Topics

Archive

Helping Babies Breathe

 

The first minute of life is the most important.

At the ACNM Annual Conference I attended a workshop entitled Helping Babies Breathe.  It turned out to be a trainer training for a program from the American Academy of Pediatrics on a basic neonatal resuscitation program.

This is not the Neonatal Resuscitation used in developed countries.  This is an evidence based program designed to be implemented in resource poor areas. It was created to train birth workers in a simple procedure to ensure newborns have the best chance of surviving the first minutes after birth.

How important is this? The World Health Organization estimates newborn asphyxia (not breathing at birth) is responsible for 813,562 neonatal deaths per year. But the vast majority of these are unnecessary deaths because with very simple strategies and very little equipment a newborn who does not breathe spontaneously can be helped to breathe.

What are the strategies?  Stimulation and clearing the mouth. If these strategies alone do not work the program uses a specially designed ambu-bag to help ventilate the baby until he/she begins breathing or medical help can arrive.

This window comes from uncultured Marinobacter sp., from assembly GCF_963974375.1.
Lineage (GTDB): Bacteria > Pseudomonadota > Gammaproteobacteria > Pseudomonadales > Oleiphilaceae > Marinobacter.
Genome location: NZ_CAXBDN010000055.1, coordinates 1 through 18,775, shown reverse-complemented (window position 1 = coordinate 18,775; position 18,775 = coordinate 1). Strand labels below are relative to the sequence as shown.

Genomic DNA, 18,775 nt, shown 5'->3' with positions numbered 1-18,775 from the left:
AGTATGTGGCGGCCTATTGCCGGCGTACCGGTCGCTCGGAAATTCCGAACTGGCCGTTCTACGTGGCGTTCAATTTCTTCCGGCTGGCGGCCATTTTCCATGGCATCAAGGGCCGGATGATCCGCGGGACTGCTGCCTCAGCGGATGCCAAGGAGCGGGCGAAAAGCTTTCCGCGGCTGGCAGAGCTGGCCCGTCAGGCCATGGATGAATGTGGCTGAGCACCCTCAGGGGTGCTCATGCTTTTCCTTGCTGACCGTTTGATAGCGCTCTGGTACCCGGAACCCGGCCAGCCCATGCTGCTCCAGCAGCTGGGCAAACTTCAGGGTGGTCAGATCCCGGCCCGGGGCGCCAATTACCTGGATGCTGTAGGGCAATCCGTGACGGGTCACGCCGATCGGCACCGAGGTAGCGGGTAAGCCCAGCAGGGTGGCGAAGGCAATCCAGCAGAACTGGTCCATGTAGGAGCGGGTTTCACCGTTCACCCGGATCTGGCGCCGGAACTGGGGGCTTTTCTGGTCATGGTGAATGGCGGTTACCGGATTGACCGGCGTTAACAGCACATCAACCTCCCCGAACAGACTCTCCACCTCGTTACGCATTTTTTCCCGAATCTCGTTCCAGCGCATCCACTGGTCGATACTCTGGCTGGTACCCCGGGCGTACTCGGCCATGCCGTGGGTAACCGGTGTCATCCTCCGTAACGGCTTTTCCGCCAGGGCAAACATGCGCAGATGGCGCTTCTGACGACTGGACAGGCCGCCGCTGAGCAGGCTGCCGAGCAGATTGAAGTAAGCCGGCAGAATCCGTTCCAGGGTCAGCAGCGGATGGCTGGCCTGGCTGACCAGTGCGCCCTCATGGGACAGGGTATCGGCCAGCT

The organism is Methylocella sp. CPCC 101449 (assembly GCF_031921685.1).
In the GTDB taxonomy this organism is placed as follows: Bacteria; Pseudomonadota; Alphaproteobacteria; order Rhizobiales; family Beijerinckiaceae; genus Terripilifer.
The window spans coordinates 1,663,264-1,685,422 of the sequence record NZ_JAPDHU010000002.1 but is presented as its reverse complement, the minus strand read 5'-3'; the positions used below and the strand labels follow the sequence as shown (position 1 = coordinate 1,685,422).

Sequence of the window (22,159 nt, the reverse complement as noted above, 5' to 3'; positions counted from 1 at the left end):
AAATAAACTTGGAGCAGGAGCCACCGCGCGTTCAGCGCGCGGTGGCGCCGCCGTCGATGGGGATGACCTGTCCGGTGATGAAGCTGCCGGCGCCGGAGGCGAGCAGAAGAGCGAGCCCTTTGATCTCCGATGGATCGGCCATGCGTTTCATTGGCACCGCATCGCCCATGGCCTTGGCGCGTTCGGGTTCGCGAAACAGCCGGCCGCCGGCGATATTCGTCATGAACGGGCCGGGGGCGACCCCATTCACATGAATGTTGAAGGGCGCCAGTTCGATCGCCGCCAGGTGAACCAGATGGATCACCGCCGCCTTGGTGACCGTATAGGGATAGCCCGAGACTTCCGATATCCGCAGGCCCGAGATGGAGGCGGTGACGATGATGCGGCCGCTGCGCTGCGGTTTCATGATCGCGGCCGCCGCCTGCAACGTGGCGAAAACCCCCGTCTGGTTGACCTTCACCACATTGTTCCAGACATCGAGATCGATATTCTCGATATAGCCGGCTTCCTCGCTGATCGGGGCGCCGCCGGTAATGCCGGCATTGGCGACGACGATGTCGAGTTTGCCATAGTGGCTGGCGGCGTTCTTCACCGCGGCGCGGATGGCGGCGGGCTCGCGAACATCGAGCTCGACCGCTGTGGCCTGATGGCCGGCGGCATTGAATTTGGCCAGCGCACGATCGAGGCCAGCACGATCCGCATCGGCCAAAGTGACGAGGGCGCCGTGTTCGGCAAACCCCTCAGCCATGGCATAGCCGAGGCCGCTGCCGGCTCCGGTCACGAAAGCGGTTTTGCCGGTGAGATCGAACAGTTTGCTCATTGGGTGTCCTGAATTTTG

The most amazing thing about this program–the tools.  The bulb syringe and ambu-bag have been made so they can be taken apart and sterilized in an autoclave or boiling water so they can be used over and over again. A must for tools in resource poor areas.

So now I am recognized as a trainer of trainers for this program.  That means if you are working on taking a group to resource poor area to do birth work, I can train you to train the midwives in this program.  Not to shabby for one extra day at a conference.

 

The following two tabs change content below.
Jennifer Vanderlaan CNM MPH is the author of the BirthingNaturally.net website. She has been working with expectant families since 2000, training doulas, childbirth educators, and midwives. She has worked with midwives in Central America and Sub-Saharan Africa. Her interest in public health grew in 2010, and she is now a PhD student learning to become a producer of knowledge.

Latest posts by Jennifer Vanderlaan (see all)

Tags: